Arrested for DWI with Diabetes in New Jersey
False DUI Charges for Diabetics in NJ: Impacts of Low Blood Sugar, Ketoacidosis, and Diabetic Shock on Your DWI Case
American diets, the food industry, and lifestyle habits contribute to the resulting diabetes epidemic in the nation. According to the Center for Disease Prevention and Control, over 130 million Americans are diabetic or pre-diabetic currently. That means upwards of one-fourth of the population is driving with a medical condition that can mimic impaired driving. It is not uncommon for a diabetic driver to appear drunk and fail both field sobriety tests and a breathalyzer test, resulting in a DWI arrest. Unfortunately, breathalyzer machines are not 100% accurate all the time and can yield a false positive, potentially causing diabetic harm, not to mention a false DUI charge. Fortunately, this also means our lawyers may be able to build a successful defense strategy concentrated on your diabetes, diabetic shock, or the symptoms of hypoglycemia to get your drunk driving charges dismissed.
How Diabetes Works in People who Drive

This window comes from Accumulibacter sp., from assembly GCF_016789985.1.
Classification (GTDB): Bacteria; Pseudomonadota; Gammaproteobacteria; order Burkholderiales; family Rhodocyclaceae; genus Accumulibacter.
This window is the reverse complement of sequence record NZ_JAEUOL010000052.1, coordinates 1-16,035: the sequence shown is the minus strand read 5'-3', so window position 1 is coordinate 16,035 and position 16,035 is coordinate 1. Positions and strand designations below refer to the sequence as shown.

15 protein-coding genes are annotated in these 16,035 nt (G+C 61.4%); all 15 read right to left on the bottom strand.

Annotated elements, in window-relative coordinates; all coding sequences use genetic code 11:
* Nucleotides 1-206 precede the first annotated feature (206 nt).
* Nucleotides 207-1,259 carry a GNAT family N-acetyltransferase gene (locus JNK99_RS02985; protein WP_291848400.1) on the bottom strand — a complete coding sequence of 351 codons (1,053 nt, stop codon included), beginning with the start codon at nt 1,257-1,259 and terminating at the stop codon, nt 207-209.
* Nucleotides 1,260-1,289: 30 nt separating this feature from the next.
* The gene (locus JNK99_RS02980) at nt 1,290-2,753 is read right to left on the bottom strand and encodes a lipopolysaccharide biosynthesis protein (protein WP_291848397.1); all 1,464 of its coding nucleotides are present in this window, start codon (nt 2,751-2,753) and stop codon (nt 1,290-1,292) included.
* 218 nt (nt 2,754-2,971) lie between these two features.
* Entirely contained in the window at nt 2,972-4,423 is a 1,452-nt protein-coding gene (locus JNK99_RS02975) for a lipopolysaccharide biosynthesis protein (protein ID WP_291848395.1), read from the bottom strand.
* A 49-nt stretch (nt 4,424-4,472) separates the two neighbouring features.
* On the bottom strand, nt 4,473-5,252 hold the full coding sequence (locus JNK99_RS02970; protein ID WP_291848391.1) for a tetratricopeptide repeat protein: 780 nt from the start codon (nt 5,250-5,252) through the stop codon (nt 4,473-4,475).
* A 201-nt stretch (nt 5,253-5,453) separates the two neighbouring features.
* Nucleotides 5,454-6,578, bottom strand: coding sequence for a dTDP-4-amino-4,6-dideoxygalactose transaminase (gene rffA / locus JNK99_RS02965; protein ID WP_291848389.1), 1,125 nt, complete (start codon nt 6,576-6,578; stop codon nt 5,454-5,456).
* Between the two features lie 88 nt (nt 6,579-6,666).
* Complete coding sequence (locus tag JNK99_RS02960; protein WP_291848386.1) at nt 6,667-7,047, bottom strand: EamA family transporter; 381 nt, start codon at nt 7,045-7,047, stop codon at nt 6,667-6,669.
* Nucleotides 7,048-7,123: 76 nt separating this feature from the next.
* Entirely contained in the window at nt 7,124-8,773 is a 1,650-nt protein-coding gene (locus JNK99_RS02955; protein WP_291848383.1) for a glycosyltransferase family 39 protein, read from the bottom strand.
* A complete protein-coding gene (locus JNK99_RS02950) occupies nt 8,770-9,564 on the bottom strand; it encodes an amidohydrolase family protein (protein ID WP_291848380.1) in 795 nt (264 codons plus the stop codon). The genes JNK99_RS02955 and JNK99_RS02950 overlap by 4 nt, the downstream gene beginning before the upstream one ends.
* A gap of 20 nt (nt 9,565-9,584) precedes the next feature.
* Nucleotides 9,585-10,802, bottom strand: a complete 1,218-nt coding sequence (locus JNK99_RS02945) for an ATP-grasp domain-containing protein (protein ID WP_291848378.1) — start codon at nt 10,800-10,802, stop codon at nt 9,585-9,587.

Diabetes is a chronic condition arising from the body’s inability to regulate blood sugar levels properly. A diabetic’s blood sugar is typically high because the pancreas cannot produce enough insulin. The hormone insulin helps distribute blood sugar throughout the circulatory system, so when it is in short supply, glucose, or blood sugar, builds up. Type 1 diabetes is an aggressive form of diabetes spurred by an autoimmune disorder that cripples the pancreas over time. Type 2 diabetes results from a dysfunctional pancreas or years of poor diet choices that desensitize the cells from responding to insulin. Typically, Type 1 and people with type 2 diabetes require medications to maintain a stable blood sugar level. A form of Type 1 diabetes, Brittle diabetes, is characterized by severe fluctuations in blood sugar levels. In many people with diabetes, blood sugar is alternatively high and low.